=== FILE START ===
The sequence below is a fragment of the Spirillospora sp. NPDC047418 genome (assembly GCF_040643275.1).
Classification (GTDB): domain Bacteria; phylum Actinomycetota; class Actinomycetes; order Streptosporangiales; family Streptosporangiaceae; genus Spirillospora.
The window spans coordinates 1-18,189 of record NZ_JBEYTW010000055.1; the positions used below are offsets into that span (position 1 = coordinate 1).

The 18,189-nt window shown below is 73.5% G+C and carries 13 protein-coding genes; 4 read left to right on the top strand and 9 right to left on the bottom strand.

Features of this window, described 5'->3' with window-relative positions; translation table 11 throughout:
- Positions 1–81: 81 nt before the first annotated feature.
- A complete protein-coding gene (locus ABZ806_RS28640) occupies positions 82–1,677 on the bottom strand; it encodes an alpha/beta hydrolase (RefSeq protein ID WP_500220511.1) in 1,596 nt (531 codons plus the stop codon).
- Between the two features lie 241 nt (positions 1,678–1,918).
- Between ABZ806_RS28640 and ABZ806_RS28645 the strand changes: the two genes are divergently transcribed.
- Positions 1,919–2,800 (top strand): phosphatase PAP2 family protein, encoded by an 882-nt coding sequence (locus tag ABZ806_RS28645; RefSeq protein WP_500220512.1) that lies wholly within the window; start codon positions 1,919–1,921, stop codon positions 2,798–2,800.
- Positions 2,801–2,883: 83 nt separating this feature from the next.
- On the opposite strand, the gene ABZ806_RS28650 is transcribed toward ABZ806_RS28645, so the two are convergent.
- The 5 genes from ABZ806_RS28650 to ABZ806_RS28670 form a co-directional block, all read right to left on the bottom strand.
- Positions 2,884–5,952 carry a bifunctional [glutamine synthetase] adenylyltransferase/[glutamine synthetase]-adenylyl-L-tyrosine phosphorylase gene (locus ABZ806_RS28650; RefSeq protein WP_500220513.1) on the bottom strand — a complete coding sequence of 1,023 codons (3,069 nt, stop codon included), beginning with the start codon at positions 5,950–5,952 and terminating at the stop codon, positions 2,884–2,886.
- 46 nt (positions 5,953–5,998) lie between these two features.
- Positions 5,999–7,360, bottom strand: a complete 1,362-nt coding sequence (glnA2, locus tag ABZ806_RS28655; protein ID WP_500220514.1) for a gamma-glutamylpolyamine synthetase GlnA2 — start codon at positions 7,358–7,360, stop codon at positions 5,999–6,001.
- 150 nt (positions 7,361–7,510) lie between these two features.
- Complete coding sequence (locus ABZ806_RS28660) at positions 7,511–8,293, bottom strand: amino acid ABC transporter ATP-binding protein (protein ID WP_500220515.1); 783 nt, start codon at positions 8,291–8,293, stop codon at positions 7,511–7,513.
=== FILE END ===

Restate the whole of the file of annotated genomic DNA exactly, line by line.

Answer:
The sequence below is a fragment of the Spirillospora sp. NPDC047418 genome (assembly GCF_040643275.1).
Classification (GTDB): domain Bacteria; phylum Actinomycetota; class Actinomycetes; order Streptosporangiales; family Streptosporangiaceae; genus Spirillospora.
The window spans coordinates 1-18,189 of record NZ_JBEYTW010000055.1; the positions used below are offsets into that span (position 1 = coordinate 1).

The 18,189-nt window shown below is 73.5% G+C and carries 13 protein-coding genes; 4 read left to right on the top strand and 9 right to left on the bottom strand.

Features of this window, described 5'->3' with window-relative positions; translation table 11 throughout:
- Positions 1–81: 81 nt before the first annotated feature.
- A complete protein-coding gene (locus ABZ806_RS28640) occupies positions 82–1,677 on the bottom strand; it encodes an alpha/beta hydrolase (RefSeq protein ID WP_500220511.1) in 1,596 nt (531 codons plus the stop codon).
- Between the two features lie 241 nt (positions 1,678–1,918).
- Between ABZ806_RS28640 and ABZ806_RS28645 the strand changes: the two genes are divergently transcribed.
- Positions 1,919–2,800 (top strand): phosphatase PAP2 family protein, encoded by an 882-nt coding sequence (locus tag ABZ806_RS28645; RefSeq protein WP_500220512.1) that lies wholly within the window; start codon positions 1,919–1,921, stop codon positions 2,798–2,800.
- Positions 2,801–2,883: 83 nt separating this feature from the next.
- On the opposite strand, the gene ABZ806_RS28650 is transcribed toward ABZ806_RS28645, so the two are convergent.
- The 5 genes from ABZ806_RS28650 to ABZ806_RS28670 form a co-directional block, all read right to left on the bottom strand.
- Positions 2,884–5,952 carry a bifunctional [glutamine synthetase] adenylyltransferase/[glutamine synthetase]-adenylyl-L-tyrosine phosphorylase gene (locus ABZ806_RS28650; RefSeq protein WP_500220513.1) on the bottom strand — a complete coding sequence of 1,023 codons (3,069 nt, stop codon included), beginning with the start codon at positions 5,950–5,952 and terminating at the stop codon, positions 2,884–2,886.
- 46 nt (positions 5,953–5,998) lie between these two features.
- Positions 5,999–7,360, bottom strand: a complete 1,362-nt coding sequence (glnA2, locus tag ABZ806_RS28655; protein ID WP_500220514.1) for a gamma-glutamylpolyamine synthetase GlnA2 — start codon at positions 7,358–7,360, stop codon at positions 5,999–6,001.
- 150 nt (positions 7,361–7,510) lie between these two features.
- Complete coding sequence (locus ABZ806_RS28660) at positions 7,511–8,293, bottom strand: amino acid ABC transporter ATP-binding protein (protein ID WP_500220515.1); 783 nt, start codon at positions 8,291–8,293, stop codon at positions 7,511–7,513.